It took a day of desperate remonstrating to tear Half King away from the pleasures of Joincare’s company and resume the march. For the next week they struggled forward through more snow and rain, across more swollen creeks, while Washington wrestled with a mounting worry. If Captain Joincare could flatter Half King into supine submission with the aid of a little brandy, what was going to happen at French headquarters, where presents and liquor were more plentiful and flattery more impressive? The young major’s diplomatic victory could easily turn into a resounding defeat that would echo up and down the frontier and affect the delicate loyalties of thousands of other Indians.
Washington’s feelings must have been mixed when, at dusk on December 11, he stood on the shore of French Creek, about eleven miles south of present-day Erie, Pennsylvania, and looked across the turbulent water at the palisades of the fort which the French called Le Boeuf. He had completed the first half of his supposedly impossible journey, but had he, in his inexperience, overreached himself? Would his feat be ruined by the childish instability of his Indian ally and by these smooth Frenchmen with their bland courtesies and European deceptions? Grimly, Washington promised himself that it would not happen without a fight.
Hoping a grave face and a proud manner would make him look much older than twenty-one, the Major strode through the gates of Fort Le Boeuf at the head of his party and presented himself to the French commander, Legardeur de St. Pierre, Knight of St. Louis. This was not the same man who had insulted Half King. That blunderer, it was explained, had died. Washington was now confronted by a far more impressive man. St. Pierre was a veteran of a dozen European campaigns; he had lost an eye in the service of his King. He received Washington with suave courtesy, acknowledged Governor Dinwiddie’s ultimatum, and said he would answer it with all possible speed.
Meanwhile Washington was permitted to wander about the fort, and he wasted no time getting to work on the espionage side of his mission. He counted the cannon and the number of barracks within the enclosure, and carefully estimated the size and strength of the stockade. Outside along the creek he noticed a large number of canoes, and he ordered Christopher Gist and the others to make an exact count. A few hours later they returned to whisper that they had totaled up no less than 50 birch canoes and 170 pine, with many others under construction. In the logistics of forest warfare, which depended heavily on rivers for transporting men and supplies, this was an invasion fleet.
Washington instantly saw that it was up to him and him alone to get the news to Virginia and the other colonies with all possible speed. But first there was the problem of Half King. The sachem strutted about the fort, still proclaiming that he wanted to deliver his wampum and message of defiance to the French commandant. But St. Pierre persistently refused to see him. Finally, late in the evening of December 14, the Frenchman saw the chief in private—a maneuver which took most of the steam out of the Indian’s oration. When Half King tried to return the treaty wampum, St. Pierre refused to accept it and protested his friendship and desire to trade with Half King’s tribe.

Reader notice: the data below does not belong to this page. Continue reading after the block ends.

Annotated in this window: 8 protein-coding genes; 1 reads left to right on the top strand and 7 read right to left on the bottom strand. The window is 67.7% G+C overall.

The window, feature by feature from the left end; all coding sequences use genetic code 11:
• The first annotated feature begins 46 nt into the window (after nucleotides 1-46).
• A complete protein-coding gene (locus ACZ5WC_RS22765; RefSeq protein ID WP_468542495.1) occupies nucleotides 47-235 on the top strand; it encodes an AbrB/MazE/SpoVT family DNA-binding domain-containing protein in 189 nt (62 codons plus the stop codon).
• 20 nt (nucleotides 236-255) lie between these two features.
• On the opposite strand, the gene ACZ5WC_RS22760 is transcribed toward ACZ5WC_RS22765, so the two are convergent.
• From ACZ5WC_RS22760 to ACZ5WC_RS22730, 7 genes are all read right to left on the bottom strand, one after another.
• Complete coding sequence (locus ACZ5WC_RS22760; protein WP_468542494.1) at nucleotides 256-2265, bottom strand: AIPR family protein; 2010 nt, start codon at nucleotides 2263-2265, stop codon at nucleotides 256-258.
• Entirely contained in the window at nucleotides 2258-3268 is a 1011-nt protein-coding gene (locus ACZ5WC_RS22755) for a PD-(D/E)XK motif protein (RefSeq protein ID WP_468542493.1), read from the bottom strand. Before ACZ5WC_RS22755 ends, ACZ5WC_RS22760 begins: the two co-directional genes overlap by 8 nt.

That same evening, Washington received St. Pierre’s written reply to Dinwiddie, and the French commander offered him two canoes to facilitate his return trip. Washington accepted them without wondering why the Frenchman should be so anxious to speed his homeward journey. The next morning he found the canoes loaded with liquor and food, put aboard with the compliments of the commandant. The Virginians were ready to go, but Half King was nowhere to be found. A French officer blandly informed Washington that his Indian friends had decided to stay a few more days.
What should he do? Wrangle with Half King, and delay his warning to Virginia? Or leave the chief at the mercy of French wiles and jeopardize the entire balance of power on the frontier? Reluctantly Washington made his decision. He ordered his men out of the canoes and announced they would stay another day.
He found Half King and asked the chief why he was lingering. For the first time, the Indian became evasive in his dealings with Washington. He protested that the French commandant would not let him depart until the following day. The reason, Washington quickly discovered, was a promise of lavish presents.
Now thoroughly angry, Washington stormed into the quarters of St. Pierre. He bluntly accused the Frenchman of committing a serious breach of diplomatic etiquette. By preventing the Indians’ departure, he was delaying Washington’s journey as well.
The accusation caught the Chevalier of St. Louis where he was most vulnerable. He was not going to have an upstart provincial from Virginia outdo him in the game of international courtesy. He assured Washington that he knew nothing about the entire matter and guaranteed that he would do all in his power to speed the journey of the English gentlemen and their allies.